|Date of Issue
|September 13, 2014
First-Class Mail Forever Commemorative
|Perforation or Dimension
|1.56 x 1.23 in./39.62 x 31.12 mm
|War of 1812
|Series Time Span
|2013 - 2015
|Baltimore, MD 21233
On September 13, 2014, in Baltimore, MD at the Anniversary Festival at Fort McHenry, the U.S. Postal Service® will issue The War of 1812: Fort McHenry (Forever® priced at 49 cents) commemorative First-Class Mail® stamp, in one design, in a pressure-sensitive adhesive (PSA) pane of 20 stamps. The stamp will go on sale nationwide September 13, 2014.
The War of 1812, sometimes called “the forgotten conflict,” was a two-and-a-half-year confrontation with Great Britain that brought the United States to the verge of bankruptcy and disunion. With The War of 1812: Fort McHenry Forever® stamp issuance, the U.S. Postal Service® continues its commemoration of the bicentennial of a war that ultimately helped forge our national identity and gave us our national anthem, “The Star-Spangled Banner.”
The stamp’s subject for the third year of the war is the bombardment of Fort McHenry in Baltimore, Maryland, in September 1814. Using mixed media, stamp artist Greg Harlin, a specialist in historical paintings, depicts the battle from the vantage point of a group of soldiers manning a cannon in defense of Fort McHenry. The stamp art also gives prominence to “the rockets’ red glare” that Maryland native Francis Scott Key wrote about in “The Star-Spangled Banner.”
A portrait by Rembrandt Peale of the fort’s commander, George Armistead, appears on the reverse of the stamp sheet (courtesy of the Maryland Historical Society). The selvage engraving on the front of the sheet is a black and white version of a painting by Percy Moran depicting Key aboard the ship from which he witnessed the battle. The stamp sheet includes verso text and selvage text.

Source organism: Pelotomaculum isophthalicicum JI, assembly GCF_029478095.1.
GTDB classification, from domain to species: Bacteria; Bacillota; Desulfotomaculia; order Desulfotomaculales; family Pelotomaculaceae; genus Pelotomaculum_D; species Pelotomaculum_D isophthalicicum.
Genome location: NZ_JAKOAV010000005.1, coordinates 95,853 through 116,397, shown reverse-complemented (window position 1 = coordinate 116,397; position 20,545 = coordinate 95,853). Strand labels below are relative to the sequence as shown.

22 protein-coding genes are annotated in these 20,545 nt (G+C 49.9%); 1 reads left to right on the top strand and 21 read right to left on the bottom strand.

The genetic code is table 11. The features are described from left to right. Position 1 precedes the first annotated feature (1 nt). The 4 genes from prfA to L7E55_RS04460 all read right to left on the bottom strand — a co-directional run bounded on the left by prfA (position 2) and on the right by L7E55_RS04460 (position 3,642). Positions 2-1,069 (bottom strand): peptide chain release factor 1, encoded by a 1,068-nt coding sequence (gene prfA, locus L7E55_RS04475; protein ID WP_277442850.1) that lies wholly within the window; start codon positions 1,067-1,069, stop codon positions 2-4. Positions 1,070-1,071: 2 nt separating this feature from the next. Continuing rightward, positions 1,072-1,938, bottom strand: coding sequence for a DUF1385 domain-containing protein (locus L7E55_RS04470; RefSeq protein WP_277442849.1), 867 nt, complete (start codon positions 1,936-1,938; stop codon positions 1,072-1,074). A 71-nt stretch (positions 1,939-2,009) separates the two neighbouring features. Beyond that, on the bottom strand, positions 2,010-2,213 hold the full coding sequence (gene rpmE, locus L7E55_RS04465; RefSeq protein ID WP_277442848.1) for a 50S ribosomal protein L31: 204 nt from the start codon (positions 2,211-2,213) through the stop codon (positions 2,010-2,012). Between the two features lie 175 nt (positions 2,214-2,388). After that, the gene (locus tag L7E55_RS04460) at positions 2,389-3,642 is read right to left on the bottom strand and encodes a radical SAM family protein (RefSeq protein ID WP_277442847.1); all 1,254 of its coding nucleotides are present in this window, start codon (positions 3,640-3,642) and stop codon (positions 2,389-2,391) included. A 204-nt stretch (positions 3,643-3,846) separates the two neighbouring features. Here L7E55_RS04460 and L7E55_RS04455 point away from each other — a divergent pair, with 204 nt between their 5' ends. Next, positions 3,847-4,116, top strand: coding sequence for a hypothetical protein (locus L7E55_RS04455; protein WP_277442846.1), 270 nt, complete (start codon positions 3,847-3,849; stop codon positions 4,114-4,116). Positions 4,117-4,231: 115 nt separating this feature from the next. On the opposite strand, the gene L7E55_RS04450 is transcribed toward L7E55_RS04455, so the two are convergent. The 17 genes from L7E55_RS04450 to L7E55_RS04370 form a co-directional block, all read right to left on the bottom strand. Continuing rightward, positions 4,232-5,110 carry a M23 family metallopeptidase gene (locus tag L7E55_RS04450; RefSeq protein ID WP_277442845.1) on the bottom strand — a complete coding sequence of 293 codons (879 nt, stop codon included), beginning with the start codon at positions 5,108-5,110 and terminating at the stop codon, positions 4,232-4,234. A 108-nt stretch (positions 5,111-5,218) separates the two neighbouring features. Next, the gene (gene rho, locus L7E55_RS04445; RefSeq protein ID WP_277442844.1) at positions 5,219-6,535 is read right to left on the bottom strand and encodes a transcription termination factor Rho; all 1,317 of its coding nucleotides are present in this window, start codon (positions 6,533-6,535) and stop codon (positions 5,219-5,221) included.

For some 25 hours beginning on the morning of September 13, a squadron of the Royal Navy fired more than 1,500 rounds of shells and rockets at Fort McHenry, which was designed to protect Baltimore from attacks by sea. Key witnessed this massive display of firepower from the deck of an American flag-of-truce vessel, where he had just completed negotiations with the British for the release of an American prisoner.
On the morning of September 14, Key realized the bombardment had been a failure when he saw the British squadron withdrawing downriver. He was moved to write “The Defence of Fort McHenry” to the tune of an old English song, and it quickly gained wider recognition under the title “The Star-Spangled Banner.”
Greg Breeding served as art director and designer for the stamp.
The War of 1812: Fort McHenry stamp is being issued as a Forever® stamp in self-adhesive sheets of 20. This Forever® stamp will always be equal in value to the current First-Class Mail® one-ounce price.